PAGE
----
Later that evening, we all walked over to Royal Shakespeare Company on the odd chance that some tickets came up, and two did, but we were looking for three, so we just toured the building instead. The remodel is apparent when you see the older walls inside the building, and they even have three chairs bolted inside the upper wall to show where the last rows used to be. The newer design is a much smaller venue, with a thrust stage, and a second theater for small performances. We saw a bit of the opening of Macbeth on the video screen, and you could see how personal the new venue was. The tour was enough for us, and we were done with Stratford.

On to London.

Must. Kill. All. Owls.

It was a bummer leaving York in so short a time, we were trying to decide between spending an extra half day in York, or getting an extra half day in Stratford upon Avon. We only had a 2 hour drive or so, and that was going to leave us with extra time somewhere. We figured that traffic would be best in the morning, and eft right after breakfast, opting to take our half day in Stratford.

We were right about the traffic, and got to stratford just after noon. Our room wasn’t even ready yet. We left our things at the hotel, and walked into the town. The town is small, and though full of tourists, very rustic. The timber framed buildings are beautiful, and it looks like there has been a good local effort to preserve them as best possible.

We have been on vacation for two weeks now, and have found that across the UK, every place that we have stopped has been really beautiful, but each in a very different way. I think we have been pretty lucky in our choices of destinations, but you also just have to credit the area for being generally scenic.

The weather, however, is finally starting to turn on us. Sasha is pleased. The heat was getting to her right away, and she is happy to have some rain showers and cooler air. Can you tell she is a Seattle girl? We found a nice tea shoppe to duck into while the rain came down to get lunch. We had a view right across the street of the Shakespeare birthplace. The place is remarkably preserved. We waited for the rain to clear a bit, and checked out the tourist shops.

Despite the huge volume of tourists, it was still really charming. The Tudor architecture is really hard to beat, even with all the development. We went back towards the hotel once our room was ready, and while nothing special, it was nice to be in a full hotel for some part of our trip. We got all set up, then headed back down to the lobby, as we saw a boat tour just next to the hotel.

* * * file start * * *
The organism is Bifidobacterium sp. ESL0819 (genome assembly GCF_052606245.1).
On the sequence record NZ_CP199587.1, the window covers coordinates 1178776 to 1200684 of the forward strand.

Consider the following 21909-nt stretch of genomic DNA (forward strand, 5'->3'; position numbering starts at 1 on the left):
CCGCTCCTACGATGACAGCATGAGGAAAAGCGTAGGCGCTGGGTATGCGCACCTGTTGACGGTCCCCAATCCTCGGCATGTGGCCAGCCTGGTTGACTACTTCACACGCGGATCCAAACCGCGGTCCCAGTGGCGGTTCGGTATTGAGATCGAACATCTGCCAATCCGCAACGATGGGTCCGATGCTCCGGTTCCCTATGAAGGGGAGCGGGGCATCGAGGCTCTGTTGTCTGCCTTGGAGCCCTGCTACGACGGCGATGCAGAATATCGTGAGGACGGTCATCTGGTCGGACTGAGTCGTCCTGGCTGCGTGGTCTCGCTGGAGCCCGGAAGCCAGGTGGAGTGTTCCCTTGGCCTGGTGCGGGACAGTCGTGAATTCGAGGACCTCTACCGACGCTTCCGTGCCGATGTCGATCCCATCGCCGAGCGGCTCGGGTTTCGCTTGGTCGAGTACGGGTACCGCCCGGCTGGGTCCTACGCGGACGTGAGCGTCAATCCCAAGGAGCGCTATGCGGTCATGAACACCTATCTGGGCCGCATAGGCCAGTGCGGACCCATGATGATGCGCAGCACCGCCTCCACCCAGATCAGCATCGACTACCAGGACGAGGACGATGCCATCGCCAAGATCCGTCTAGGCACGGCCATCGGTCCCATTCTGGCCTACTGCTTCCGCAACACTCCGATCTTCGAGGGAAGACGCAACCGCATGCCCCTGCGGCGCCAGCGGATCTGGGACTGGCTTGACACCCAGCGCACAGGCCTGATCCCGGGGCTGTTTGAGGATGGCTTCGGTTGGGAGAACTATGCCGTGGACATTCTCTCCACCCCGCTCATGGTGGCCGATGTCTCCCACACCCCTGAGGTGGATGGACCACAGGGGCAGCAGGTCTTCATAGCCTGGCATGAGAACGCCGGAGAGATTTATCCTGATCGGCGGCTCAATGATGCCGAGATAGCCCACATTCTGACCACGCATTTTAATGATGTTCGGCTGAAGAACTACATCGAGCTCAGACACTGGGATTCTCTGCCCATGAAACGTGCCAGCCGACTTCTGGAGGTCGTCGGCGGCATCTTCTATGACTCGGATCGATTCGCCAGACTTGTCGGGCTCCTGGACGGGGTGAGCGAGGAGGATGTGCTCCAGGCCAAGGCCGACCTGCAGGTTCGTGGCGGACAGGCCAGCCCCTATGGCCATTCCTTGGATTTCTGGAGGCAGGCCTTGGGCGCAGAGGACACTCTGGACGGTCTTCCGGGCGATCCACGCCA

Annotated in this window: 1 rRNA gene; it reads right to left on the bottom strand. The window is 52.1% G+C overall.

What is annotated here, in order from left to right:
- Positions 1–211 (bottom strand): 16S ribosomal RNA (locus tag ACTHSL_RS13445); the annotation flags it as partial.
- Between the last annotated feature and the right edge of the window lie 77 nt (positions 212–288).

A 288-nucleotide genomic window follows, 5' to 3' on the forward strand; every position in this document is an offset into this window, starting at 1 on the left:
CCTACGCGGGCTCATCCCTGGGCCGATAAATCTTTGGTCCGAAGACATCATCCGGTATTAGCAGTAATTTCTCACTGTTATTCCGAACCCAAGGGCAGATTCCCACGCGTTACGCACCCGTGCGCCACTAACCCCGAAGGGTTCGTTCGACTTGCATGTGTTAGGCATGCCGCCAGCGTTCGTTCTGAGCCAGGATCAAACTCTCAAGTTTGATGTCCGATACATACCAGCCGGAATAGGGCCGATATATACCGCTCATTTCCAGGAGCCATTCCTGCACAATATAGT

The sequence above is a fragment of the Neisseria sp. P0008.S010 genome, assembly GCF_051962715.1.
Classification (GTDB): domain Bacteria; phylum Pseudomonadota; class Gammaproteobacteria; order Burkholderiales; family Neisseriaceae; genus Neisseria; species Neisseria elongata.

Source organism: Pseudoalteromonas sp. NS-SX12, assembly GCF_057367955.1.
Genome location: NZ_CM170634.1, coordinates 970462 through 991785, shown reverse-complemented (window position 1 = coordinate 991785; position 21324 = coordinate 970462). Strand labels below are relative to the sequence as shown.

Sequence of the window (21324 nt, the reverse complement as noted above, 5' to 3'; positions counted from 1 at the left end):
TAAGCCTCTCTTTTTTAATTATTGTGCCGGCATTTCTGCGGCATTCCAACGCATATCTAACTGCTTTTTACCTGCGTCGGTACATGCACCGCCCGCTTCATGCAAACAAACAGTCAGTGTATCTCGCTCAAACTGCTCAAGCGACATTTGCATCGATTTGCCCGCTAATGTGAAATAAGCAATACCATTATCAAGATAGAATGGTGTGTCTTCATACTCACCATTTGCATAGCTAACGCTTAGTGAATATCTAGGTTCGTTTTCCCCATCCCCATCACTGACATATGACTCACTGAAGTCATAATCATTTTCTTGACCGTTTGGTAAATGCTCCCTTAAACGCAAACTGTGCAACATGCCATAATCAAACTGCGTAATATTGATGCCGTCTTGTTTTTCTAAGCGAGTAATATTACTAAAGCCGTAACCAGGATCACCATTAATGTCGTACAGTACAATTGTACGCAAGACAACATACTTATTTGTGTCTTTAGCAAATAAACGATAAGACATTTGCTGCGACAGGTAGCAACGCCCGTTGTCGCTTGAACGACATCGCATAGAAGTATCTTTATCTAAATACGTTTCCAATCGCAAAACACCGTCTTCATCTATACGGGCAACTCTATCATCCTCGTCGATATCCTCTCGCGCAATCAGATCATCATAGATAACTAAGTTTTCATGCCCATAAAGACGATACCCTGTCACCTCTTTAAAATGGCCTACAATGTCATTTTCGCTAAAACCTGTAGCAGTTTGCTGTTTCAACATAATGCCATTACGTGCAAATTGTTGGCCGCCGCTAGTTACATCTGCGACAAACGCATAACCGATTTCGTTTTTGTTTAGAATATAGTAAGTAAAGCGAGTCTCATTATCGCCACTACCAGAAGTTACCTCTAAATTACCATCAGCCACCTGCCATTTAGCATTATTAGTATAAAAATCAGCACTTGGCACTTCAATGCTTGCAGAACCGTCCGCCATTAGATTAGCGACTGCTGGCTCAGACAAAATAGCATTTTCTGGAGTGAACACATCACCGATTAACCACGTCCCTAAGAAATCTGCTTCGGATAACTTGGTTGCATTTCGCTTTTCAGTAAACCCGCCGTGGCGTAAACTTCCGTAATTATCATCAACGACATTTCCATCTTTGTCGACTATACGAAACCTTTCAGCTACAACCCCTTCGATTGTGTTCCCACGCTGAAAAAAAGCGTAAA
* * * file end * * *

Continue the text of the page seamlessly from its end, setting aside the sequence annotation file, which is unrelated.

Apparently, when built originally, it was a Hilton Hotel, (now a Holiday Inn) and the Hiltons wanted to advertise a “Riverfront” hotel. Unfortunately, there was no way in the area to build right on the riverbank, so the hotel was built a ways back, then they dug their own canal to bring the river to the hotel. This made little sense in the long run, but now a small tour company runs out of here, and we could take a 45 minute tour of the Avon for about 5 pounds.

it was a small operation, but they had a good sense of humor, and wine. I was amazed right of by the ability of the captain to maneuver such a narrow, long boat through the narrow channel. There was little room for error, and he made it look pretty easy. You could tell that it was a small, amateur operation as they were not completely organized, but they work working pretty hard to make everything interesting. We got river views of the Marina, Local church where Shakespeare is buried, city center, local homes, and a bit of explanation of life on the Avon river. It was pretty fun.

Then the Americans spoke up.

Some days I think, “Gosh, why do Americans have such a bad rap across the world?” Then I see Arseholes like this. About halfway through the tour, some woman started giving a hard time to the guide, giving him crap about his lame jokes and interrupting to show how much better she was. Apparently trying to impress her children in front of her new boyfriend, who seemed to be pretty horrified at how she acted. Judging by her Tiffany watch and rings, she was the one with the money, and didn’t give a crap about anything else. She was loud and trying to put the crew in their place, whatever place that was supposed to be. Our guide payed it cool and she gave up after a while.

Once we left the cruise, I ran into her again in our hotel, yelling at one of the staff in the lobby. Classy. Yulia commented that it was too bad that I hadn’t had a few more drinks, as then I would started comments back at her, which would have been entertaining. Although some people actually do take offense from being called an obnoxious fat tart, but I can’t imagine why.

We got dinner at The Garrick Inn, which is the oldest continuos Pub in Stratford, operating from the 1500’s It had been gutted by fire at least once, and rebuilt, so it had a mix of original exterior, and original and updated interior. The food was excellent, and reasonable prices, surprising for a tourist town.

“Drink sir, is a great provoker of three things….nose painting, sleep and urine. Lechery, sir, it provokes, and unprovokes; it provokes the desire but takes away the performance.”

Well said sir, Well said.